It’s been almost 3 weeks since the opening day of the Texas Legislature was overshadowed by the politics and subsequent reality of COVID-19. Staff, press and politicos speculated how the House and Senate might shape its rules to prevent an outbreak in the densely populated Capitol building. So far they’re mostly relying on a mask and a prayer.
The House took a lax approach requiring masks unless speaking on legislation at the front or back mic but does not require daily testing before entering the floor as the Senate does. Social distancing will also be difficult since remote voting won’t be allowed from any further than the gallery above or a room adjacent to the floor. Committee hearings can be viewed remotely but committee votes must also be done in person. It doesn’t take much imagination to see how 150 members from every part of the state might spread the virus to each other without a testing requirement and it didn’t take long for the first positive cases to be announced.
A number of members are known to have contracted COVID-19, but my father, Representative Joe Deshotel, tested positive only a few days after members began to meet in person on the floor. He is well now, and had tested negative just a few days before opening day but it’s unclear exactly where or when he picked up the virus. I suspect it was from a colleague, maybe one of the many openly cavalier members who treat masks as an affront to freedom but either way, his experience is more likely a preview of an outbreak to come than an anomaly.
Deshotel’s announcement led to the Speaker releasing a memo regarding COVID precautions and other members self quarantining. The memo reiterates the CDC’s guidelines for quarantining following exposure to COVID-19 including a 10 day isolation period or 7 days with consistent testing. This may suffice in the days before the legislature begins in earnest, but it’s unclear what happens when important bills come to the floor or critical deadlines loom and the outcome depends on who can make quorum.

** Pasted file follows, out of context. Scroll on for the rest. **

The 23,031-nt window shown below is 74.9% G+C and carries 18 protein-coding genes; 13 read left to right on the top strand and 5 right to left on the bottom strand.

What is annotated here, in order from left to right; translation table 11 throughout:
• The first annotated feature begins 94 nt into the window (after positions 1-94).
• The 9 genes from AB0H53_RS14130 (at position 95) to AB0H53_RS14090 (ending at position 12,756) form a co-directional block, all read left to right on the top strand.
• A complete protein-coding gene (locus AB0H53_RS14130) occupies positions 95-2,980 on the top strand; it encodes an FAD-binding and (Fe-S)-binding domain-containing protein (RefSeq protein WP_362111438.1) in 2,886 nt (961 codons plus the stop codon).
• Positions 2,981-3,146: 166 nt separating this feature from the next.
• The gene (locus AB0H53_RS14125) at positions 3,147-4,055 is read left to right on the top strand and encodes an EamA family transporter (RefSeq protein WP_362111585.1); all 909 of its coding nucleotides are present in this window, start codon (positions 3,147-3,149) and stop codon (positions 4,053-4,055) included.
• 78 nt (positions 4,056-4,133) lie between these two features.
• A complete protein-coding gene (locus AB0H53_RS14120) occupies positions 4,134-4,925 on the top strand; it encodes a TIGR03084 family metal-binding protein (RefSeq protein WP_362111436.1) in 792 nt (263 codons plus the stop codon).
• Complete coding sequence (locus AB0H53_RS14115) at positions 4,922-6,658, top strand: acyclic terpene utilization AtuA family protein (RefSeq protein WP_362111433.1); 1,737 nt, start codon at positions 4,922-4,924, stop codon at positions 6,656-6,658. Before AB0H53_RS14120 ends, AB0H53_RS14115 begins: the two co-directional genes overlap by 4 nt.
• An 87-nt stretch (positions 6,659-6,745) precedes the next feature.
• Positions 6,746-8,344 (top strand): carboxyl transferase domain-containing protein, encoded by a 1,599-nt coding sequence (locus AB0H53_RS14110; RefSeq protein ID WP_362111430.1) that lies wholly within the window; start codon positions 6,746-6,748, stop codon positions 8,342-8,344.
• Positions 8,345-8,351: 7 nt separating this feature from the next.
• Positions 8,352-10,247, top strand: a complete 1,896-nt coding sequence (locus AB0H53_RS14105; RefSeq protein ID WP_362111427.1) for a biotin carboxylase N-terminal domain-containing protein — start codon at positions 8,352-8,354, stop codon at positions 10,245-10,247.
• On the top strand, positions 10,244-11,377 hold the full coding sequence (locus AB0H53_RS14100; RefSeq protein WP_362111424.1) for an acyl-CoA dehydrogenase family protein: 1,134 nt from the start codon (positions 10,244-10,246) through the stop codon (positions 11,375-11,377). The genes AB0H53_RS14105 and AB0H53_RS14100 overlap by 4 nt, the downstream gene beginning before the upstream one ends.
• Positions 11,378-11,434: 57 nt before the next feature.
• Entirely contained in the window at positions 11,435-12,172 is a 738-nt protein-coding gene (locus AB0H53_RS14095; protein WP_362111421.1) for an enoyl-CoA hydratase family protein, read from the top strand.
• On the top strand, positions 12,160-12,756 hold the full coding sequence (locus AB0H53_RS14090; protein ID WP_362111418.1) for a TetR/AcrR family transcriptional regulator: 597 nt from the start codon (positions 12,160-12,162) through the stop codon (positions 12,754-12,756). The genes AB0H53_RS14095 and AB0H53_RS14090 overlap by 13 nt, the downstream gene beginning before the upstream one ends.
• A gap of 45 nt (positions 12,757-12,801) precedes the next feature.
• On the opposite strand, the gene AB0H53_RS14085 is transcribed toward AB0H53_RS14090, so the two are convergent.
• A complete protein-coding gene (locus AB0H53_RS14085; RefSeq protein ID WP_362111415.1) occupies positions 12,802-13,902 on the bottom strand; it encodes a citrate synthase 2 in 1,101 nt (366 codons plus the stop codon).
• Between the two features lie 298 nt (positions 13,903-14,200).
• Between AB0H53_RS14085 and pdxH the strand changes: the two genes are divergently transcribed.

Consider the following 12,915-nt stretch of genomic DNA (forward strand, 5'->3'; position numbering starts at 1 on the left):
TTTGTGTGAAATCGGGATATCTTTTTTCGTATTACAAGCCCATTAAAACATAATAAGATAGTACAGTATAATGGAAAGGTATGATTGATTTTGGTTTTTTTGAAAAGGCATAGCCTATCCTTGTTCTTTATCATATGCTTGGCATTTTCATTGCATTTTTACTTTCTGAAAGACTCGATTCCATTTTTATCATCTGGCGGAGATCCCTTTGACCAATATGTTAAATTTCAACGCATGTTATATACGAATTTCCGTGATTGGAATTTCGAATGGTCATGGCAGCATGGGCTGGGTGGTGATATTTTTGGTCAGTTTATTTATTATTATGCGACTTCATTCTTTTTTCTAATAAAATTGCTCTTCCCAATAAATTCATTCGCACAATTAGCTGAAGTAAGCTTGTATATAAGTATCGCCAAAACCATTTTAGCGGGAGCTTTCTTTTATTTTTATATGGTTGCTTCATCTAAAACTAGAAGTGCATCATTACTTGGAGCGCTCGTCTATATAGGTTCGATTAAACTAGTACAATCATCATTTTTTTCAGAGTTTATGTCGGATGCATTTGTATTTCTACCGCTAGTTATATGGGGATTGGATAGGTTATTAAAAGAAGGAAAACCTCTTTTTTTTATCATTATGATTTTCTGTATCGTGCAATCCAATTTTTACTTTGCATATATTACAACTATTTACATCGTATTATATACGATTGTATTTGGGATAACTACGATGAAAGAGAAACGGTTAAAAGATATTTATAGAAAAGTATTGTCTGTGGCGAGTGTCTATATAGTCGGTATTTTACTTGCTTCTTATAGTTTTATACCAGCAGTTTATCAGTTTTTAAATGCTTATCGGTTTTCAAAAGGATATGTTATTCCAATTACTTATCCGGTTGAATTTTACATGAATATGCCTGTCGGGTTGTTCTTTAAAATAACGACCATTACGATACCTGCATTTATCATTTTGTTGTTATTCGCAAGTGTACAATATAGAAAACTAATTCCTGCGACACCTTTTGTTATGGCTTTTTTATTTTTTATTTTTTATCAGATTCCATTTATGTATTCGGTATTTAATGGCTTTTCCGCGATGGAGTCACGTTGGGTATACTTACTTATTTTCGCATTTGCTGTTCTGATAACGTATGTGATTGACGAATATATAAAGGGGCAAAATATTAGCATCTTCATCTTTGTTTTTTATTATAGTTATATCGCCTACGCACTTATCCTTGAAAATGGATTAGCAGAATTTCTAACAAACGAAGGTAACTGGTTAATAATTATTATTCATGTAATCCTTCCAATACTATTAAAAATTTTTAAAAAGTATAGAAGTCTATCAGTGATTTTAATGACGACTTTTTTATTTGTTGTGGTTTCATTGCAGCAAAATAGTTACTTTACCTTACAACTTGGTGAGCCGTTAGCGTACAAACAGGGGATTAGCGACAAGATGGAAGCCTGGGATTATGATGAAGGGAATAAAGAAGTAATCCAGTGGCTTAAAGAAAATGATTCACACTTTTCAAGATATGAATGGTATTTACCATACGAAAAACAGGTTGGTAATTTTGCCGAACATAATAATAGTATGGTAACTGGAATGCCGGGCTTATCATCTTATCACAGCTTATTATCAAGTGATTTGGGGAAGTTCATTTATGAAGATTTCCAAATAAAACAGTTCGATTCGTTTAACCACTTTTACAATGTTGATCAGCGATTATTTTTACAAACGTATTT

Some members thanked Deshotel for quickly alerting others so they could take proper precautions. Central Texas Representative Erin Zwiener wrote on Facebook:
”I want to note that Rep. Deshotel didn’t have to be public about his positive test, and I’m grateful that he set a strong tone of transparency for our session. There is 0 shame in a COVID-19 diagnosis, and with COVID on the rise throughout the state, having a case on the House floor was all but inevitable.”
But what happens when members don’t share their diagnosis with their colleagues? Some members have chosen to keep their diagnosis private but rumors abound and left unconfirmed its best to keep them nameless. At least three other members have acknowledged being COVID positive since session began, Drew Darby, Carl Sherman and Tracy King. We wish them a full and speedy recovery.
The vote on rules governing the session were approved unanimously but many representatives remain rightly concerned about the potential for the Capitol to become a source of community spread. At least one representative, Ana-Maria Ramos, skipped the swearing in ceremony altogether out of fear of it being at a super spreader event. Perhaps most concerning is the staff will also be continuously at risk. Members of the public will not be required to test before entering the Capitol. They will be required to wear masks throughout the building with the exception of members’ offices where a mask is not required. For example, Republican Briscoe Cain has declared his office free of mask and social distancing requirements. He is essentially the Louie Gohmert of the Texas Legislature and a hyperpartisan hobbyist, however, COVID-19 doesn’t prioritize its victims by congeniality or effectiveness. The spread may be inevitable but openly disregarding CDC guidelines to make a political point is downright dangerous and irresponsible. So now that the rules of the game are set, all that is left is to mask up, hope for the best and be prepared for the worst.
Photo: Bill Clark/CQ Roll Call
Joe Deshotel is originally from Beaumont, Texas, but a combination of live music, politics, and natural beauty brought him to Austin in 2010. He has over a decade of experience in public policy that covers federal, state, and local government and has worked on a number of successful election campaigns. He continues to consult on Democratic campaigns and serves as the Chair of Austin’s Community Development Commission which advocates for affordable housing and solutions for homelessness.